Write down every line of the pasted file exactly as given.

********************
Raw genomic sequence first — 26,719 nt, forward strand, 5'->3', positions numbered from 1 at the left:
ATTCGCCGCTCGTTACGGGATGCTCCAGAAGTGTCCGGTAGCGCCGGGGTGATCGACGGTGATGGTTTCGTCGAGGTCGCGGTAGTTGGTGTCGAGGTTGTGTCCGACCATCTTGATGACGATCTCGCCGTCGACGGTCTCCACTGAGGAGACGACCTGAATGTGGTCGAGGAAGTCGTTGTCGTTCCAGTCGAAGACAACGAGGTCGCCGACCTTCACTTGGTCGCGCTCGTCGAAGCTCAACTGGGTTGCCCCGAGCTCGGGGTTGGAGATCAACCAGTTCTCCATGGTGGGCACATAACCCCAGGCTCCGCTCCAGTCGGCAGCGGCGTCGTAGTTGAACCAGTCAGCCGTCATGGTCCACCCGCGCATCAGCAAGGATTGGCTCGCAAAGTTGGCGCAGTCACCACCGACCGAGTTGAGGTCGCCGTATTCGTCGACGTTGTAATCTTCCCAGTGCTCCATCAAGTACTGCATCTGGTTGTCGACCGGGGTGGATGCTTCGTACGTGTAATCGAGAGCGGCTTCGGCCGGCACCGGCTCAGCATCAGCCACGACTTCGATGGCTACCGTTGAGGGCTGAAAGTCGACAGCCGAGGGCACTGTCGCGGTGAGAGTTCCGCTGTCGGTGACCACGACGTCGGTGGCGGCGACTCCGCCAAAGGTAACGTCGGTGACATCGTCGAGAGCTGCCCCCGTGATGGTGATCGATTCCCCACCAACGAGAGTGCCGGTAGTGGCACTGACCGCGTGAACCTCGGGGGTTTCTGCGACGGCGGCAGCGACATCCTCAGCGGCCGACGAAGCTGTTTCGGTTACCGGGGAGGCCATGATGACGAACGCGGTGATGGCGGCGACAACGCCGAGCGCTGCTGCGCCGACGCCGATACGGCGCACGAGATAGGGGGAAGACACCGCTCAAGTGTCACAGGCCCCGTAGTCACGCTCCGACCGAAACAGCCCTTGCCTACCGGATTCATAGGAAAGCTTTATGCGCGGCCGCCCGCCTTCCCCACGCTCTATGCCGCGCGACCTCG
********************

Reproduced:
Raw genomic sequence first — 26,719 nt, forward strand, 5'->3', positions numbered from 1 at the left:
ATTCGCCGCTCGTTACGGGATGCTCCAGAAGTGTCCGGTAGCGCCGGGGTGATCGACGGTGATGGTTTCGTCGAGGTCGCGGTAGTTGGTGTCGAGGTTGTGTCCGACCATCTTGATGACGATCTCGCCGTCGACGGTCTCCACTGAGGAGACGACCTGAATGTGGTCGAGGAAGTCGTTGTCGTTCCAGTCGAAGACAACGAGGTCGCCGACCTTCACTTGGTCGCGCTCGTCGAAGCTCAACTGGGTTGCCCCGAGCTCGGGGTTGGAGATCAACCAGTTCTCCATGGTGGGCACATAACCCCAGGCTCCGCTCCAGTCGGCAGCGGCGTCGTAGTTGAACCAGTCAGCCGTCATGGTCCACCCGCGCATCAGCAAGGATTGGCTCGCAAAGTTGGCGCAGTCACCACCGACCGAGTTGAGGTCGCCGTATTCGTCGACGTTGTAATCTTCCCAGTGCTCCATCAAGTACTGCATCTGGTTGTCGACCGGGGTGGATGCTTCGTACGTGTAATCGAGAGCGGCTTCGGCCGGCACCGGCTCAGCATCAGCCACGACTTCGATGGCTACCGTTGAGGGCTGAAAGTCGACAGCCGAGGGCACTGTCGCGGTGAGAGTTCCGCTGTCGGTGACCACGACGTCGGTGGCGGCGACTCCGCCAAAGGTAACGTCGGTGACATCGTCGAGAGCTGCCCCCGTGATGGTGATCGATTCCCCACCAACGAGAGTGCCGGTAGTGGCACTGACCGCGTGAACCTCGGGGGTTTCTGCGACGGCGGCAGCGACATCCTCAGCGGCCGACGAAGCTGTTTCGGTTACCGGGGAGGCCATGATGACGAACGCGGTGATGGCGGCGACAACGCCGAGCGCTGCTGCGCCGACGCCGATACGGCGCACGAGATAGGGGGAAGACACCGCTCAAGTGTCACAGGCCCCGTAGTCACGCTCCGACCGAAACAGCCCTTGCCTACCGGATTCATAGGAAAGCTTTATGCGCGGCCGCCCGCCTTCCCCACGCTCTATGCCGCGCGACCTCG